Without further direction from CAS, it is unclear whether the new DSD rules will be subject to the same level of scientific rigor as the CAS panel required of the HA regulations. Despite this uncertainty, there were two relevant studies published in 2017 (10,11). The first was a review in which it was reported that there were 3 intersex athletes who had competed for 2 years after reducing their T from the typical male (21–25 nmol·L−1) to a level below 10 nmol·L−1 (the cutoff limit in the HA regulations) with a resulting performance reduction of 5.7% (10). Although the number of athletes is small, they were elite athletes of the very highest level. The second was an article that compared race times of female competitors divided into tertiles depending on their T levels measured at the 2011 and 2013 World Championships (11). Statistically significant differences were found between the high-T and low-T tertiles in five events, the 400- and 800-m races, the 400-m hurdles, the pole vault and the hammer throw. This study was not intended to suggest that these are the only events in which higher T is beneficial in athletics, but that the T-based advantage is particularly important in these events. It is widely recognized that the primary difference between male and female athletes is the higher levels of circulating T between the sexes after puberty (12). Given the paucity of data on the ergogenicity of T, indirect evidence for the significant benefits of T was found in a study on doping practices that highlighted the performance inequalities of lower-T compared to higher-T athletes as a result of anabolic steroids (13).
Support for the idea to limit athletes with DSD to certain events would require an assessment of previous successes of such athletes in the relevant events. There have been several champions in athletic events on the restricted list over the previous 25 years that, in all probability, had a DSD. Although none of the athletes, including Caster Semenya, have publicly confirmed being DSD, we estimate that these athletes won a total of at least 19 global athletics championships — that is, Olympic or IAAF World Championship gold medals — and a total of at least 30 medals of all colors in distances from the 400 m up to the 1500 m; this estimate is supported by unpublished documents from the IAAF. A study from the 2011 Daegu world championships (14) reported an overrepresentation of DSD athletes of 140-fold representing an indirect measure of a significant advantage. Morel et al. (15) calculated the prevalence of XY DSD at 1 in 20,000, meaning that of the 354 medals available in global athletic championships in the restricted events over the past 25 years, athletes with DSD would have been expected to win only 0.0177 medals. Hence, the presumed 30 medals are an over-representation of approximately 1700-fold at the podium level. The estimated 30 medals won by athletes with DSD exceeds considerably the six medals won by Caster Semenya in her career to date, demonstrating the urgent need for DSD rules well beyond a means to deal with the South-African athlete; rules intended to produce the stated goal of fair and meaningful competition for all female athletes.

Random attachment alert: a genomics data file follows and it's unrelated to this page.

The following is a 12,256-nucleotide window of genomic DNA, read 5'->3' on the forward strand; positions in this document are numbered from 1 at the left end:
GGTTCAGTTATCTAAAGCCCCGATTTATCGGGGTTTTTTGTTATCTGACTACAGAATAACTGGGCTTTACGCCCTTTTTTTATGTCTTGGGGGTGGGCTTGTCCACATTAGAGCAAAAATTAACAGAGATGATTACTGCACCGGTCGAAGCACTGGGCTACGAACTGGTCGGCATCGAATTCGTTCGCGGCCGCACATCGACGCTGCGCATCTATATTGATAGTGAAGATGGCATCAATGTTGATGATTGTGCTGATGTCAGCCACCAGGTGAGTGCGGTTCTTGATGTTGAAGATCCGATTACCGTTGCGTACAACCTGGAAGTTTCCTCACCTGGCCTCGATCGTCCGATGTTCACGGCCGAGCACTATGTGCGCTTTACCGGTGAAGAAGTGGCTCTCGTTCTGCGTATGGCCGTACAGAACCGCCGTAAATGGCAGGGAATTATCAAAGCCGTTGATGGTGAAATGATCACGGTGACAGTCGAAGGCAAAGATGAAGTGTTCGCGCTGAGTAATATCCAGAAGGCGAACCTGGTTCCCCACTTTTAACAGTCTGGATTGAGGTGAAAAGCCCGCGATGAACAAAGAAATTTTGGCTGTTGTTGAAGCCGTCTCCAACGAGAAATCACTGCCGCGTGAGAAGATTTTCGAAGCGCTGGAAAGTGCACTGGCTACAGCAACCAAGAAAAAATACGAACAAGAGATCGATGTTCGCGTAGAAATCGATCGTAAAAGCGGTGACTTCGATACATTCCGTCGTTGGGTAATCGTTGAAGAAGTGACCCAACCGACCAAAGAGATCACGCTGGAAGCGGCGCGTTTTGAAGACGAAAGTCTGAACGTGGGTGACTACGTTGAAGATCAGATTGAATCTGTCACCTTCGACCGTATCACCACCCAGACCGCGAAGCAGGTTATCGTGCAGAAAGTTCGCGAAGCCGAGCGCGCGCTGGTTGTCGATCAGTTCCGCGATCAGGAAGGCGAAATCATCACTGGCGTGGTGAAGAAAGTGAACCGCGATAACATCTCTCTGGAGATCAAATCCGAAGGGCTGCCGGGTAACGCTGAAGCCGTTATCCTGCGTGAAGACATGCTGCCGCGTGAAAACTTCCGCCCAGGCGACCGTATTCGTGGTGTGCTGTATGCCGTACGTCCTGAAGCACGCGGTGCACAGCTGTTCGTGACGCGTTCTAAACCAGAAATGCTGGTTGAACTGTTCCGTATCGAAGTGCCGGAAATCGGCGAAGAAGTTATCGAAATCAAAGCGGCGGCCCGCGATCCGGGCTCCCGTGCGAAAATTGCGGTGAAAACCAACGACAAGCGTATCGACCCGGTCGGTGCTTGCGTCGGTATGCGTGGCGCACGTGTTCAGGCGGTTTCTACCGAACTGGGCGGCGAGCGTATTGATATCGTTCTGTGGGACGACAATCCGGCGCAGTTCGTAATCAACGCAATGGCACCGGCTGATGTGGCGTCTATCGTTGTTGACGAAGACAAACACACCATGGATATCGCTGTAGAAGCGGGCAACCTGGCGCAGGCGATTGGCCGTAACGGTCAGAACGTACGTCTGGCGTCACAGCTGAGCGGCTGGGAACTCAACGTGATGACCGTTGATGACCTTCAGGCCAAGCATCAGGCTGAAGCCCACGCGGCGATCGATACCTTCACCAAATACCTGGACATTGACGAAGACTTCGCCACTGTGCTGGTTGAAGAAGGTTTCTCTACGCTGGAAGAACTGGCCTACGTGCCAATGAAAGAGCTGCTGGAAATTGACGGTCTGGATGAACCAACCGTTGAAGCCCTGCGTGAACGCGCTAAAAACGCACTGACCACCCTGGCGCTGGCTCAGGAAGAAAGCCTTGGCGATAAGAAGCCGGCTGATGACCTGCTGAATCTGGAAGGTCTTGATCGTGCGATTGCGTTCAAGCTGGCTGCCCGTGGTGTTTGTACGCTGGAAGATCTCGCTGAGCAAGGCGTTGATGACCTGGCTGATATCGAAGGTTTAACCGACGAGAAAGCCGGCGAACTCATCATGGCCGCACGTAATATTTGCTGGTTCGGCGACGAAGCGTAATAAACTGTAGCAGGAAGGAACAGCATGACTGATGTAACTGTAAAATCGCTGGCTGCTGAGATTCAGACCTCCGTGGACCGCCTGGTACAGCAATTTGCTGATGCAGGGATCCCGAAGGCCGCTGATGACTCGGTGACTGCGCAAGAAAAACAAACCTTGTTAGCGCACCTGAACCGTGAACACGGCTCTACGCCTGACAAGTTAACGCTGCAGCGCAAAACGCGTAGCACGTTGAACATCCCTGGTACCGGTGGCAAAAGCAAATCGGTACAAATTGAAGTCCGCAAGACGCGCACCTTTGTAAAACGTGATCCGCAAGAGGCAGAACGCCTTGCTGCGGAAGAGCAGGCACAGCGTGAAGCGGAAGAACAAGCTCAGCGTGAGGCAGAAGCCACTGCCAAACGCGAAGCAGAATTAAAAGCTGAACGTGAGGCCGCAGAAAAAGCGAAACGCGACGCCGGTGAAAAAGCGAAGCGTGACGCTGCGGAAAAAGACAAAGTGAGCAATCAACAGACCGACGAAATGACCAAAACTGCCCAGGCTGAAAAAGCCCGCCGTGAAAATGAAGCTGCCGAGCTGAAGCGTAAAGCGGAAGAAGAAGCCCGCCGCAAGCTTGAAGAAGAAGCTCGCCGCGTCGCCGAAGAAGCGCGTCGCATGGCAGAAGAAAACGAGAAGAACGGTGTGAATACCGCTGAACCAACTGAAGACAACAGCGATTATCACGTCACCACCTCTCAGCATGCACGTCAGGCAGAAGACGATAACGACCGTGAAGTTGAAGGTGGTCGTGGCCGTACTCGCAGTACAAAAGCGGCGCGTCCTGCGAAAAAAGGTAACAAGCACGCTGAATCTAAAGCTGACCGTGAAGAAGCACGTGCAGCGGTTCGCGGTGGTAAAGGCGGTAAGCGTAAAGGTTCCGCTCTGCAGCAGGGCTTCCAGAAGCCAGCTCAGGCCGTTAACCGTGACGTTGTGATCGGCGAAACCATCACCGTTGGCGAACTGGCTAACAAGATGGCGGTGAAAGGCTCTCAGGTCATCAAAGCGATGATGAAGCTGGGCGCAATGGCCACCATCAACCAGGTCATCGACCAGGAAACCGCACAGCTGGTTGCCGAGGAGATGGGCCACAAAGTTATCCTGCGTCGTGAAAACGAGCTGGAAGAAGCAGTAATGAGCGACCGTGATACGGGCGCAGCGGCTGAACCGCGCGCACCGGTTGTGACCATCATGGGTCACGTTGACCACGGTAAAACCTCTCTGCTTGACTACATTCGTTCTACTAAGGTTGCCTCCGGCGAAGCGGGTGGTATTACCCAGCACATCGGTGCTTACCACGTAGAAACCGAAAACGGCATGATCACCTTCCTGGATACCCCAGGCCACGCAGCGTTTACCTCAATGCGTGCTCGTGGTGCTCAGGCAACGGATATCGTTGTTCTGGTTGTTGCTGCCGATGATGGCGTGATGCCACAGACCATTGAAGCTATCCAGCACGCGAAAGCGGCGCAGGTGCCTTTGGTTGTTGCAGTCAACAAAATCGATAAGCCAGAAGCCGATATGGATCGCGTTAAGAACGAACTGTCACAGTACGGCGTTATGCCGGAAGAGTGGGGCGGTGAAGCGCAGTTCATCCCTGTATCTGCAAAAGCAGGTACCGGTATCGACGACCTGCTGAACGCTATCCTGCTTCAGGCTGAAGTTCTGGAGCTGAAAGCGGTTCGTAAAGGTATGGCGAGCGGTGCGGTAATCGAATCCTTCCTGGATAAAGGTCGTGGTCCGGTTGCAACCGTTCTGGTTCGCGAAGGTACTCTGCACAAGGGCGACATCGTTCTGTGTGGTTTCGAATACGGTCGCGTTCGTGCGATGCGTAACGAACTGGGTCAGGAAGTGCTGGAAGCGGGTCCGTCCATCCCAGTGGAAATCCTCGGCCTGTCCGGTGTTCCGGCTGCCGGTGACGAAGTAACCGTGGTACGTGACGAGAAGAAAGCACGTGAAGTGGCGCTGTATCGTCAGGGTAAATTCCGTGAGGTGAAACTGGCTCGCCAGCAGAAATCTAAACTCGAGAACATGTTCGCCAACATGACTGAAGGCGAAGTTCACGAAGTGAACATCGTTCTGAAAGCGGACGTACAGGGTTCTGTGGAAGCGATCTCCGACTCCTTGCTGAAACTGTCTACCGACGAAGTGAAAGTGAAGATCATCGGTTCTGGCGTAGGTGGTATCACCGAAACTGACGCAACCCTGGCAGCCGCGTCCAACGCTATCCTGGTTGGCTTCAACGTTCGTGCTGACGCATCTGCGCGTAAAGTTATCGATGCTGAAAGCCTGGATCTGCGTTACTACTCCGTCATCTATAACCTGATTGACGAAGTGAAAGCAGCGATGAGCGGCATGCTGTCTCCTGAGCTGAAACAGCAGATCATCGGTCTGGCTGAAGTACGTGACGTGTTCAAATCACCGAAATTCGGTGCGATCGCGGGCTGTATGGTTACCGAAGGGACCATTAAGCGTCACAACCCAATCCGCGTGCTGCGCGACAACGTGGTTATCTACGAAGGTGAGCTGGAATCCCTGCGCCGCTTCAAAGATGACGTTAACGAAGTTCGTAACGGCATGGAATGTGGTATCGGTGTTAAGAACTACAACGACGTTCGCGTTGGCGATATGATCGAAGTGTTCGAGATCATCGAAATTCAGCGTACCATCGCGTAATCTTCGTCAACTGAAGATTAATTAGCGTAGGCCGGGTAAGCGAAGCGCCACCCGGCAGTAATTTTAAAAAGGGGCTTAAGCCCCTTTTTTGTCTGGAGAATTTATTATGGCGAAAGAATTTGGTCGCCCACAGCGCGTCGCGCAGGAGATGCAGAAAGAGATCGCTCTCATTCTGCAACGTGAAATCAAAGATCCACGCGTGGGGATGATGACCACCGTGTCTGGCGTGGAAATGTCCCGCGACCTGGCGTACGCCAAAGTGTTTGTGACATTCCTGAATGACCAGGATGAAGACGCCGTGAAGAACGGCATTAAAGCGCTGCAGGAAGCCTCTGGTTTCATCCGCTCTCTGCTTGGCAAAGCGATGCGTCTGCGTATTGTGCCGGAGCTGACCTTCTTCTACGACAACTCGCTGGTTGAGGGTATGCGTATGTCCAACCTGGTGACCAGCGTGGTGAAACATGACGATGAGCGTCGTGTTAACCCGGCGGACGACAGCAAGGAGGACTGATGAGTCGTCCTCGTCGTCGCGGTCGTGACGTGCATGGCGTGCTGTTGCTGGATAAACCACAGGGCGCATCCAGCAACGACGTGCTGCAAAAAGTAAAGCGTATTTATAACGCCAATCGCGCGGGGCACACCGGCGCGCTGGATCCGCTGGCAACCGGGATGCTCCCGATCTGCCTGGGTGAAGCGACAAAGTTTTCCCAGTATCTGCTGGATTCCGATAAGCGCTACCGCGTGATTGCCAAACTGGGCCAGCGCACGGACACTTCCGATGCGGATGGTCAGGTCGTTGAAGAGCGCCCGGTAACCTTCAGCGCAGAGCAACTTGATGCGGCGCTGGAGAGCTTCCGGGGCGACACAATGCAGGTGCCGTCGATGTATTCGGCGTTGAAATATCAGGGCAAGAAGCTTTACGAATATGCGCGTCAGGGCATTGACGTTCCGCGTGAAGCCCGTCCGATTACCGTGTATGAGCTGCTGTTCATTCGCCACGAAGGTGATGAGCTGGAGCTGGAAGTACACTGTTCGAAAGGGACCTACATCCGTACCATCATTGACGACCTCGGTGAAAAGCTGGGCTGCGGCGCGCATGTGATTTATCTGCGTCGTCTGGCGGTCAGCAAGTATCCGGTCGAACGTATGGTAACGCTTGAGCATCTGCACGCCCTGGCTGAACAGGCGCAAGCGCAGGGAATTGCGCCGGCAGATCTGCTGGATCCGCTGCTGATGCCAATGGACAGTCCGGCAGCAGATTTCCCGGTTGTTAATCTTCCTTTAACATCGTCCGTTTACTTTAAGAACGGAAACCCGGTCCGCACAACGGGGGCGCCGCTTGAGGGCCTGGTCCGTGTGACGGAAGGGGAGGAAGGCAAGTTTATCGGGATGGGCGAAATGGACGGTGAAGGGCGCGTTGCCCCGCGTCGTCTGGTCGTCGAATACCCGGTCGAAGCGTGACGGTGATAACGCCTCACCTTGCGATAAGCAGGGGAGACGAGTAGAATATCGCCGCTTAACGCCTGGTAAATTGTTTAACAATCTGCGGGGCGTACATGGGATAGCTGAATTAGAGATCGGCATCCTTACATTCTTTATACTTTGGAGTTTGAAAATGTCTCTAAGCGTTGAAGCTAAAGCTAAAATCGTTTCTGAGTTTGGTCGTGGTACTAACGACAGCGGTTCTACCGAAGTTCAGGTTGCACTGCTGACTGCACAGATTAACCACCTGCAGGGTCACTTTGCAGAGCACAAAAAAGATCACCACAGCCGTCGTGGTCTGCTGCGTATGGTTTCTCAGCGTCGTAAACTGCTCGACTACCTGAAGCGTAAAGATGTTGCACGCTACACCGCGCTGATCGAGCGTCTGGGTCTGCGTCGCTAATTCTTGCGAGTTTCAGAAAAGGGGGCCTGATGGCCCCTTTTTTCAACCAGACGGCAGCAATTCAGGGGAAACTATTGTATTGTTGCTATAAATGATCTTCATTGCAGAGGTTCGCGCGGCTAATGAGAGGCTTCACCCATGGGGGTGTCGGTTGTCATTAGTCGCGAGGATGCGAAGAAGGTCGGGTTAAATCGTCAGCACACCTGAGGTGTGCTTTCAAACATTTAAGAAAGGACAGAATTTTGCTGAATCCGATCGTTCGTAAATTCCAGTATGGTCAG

The restricted events of the new DSD rules, that is, 400 m through the mile, deviate from the five events showing differences between the high-T and low-T tertiles in the study by Bermon and Garnier (11). Of the five events, pole vault and hammer throw have not been included in the restricted list possibly due to the lack of success by athletes with DSD in those events. Most DSD are autosomal recessive conditions and are more prevalent in areas in which consanguinity is common (16). In the 21st century, this means that the majority of elite DSD athletes can be traced back to rural areas in developing nations (17,18). Therefore, these athletes are extremely unlikely to have access to the level of coaching necessary to excel in field events in general, and in the pole vault or hammer throw specifically. It is certainly possible that this lack of coaching expertise in developing countries could change in the future, and the IAAF has stated that the regulations will be subject to periodic review (1) allowing for changes in the events regulated. The second difference between the Bermon and Garnier events (11) and the IAAF restricted list is the addition of the 1500-m and mile distances to the three track events identified in the Bermon and Garnier study. A reasonable justification for this addition is that the peak event for athletes with DSD has, in all likelihood, been the 800 m. A solid majority of the 30 medals estimated previously were awarded in the 800 m, and historically, it has proven very easy for many 800-m athletes to move up to the 1500 m, while preserving their level of excellence (19). This reasoning is further evidence that the new DSD rules were not developed with only one athlete in mind, but rather are rooted in the performance history of the sport in general.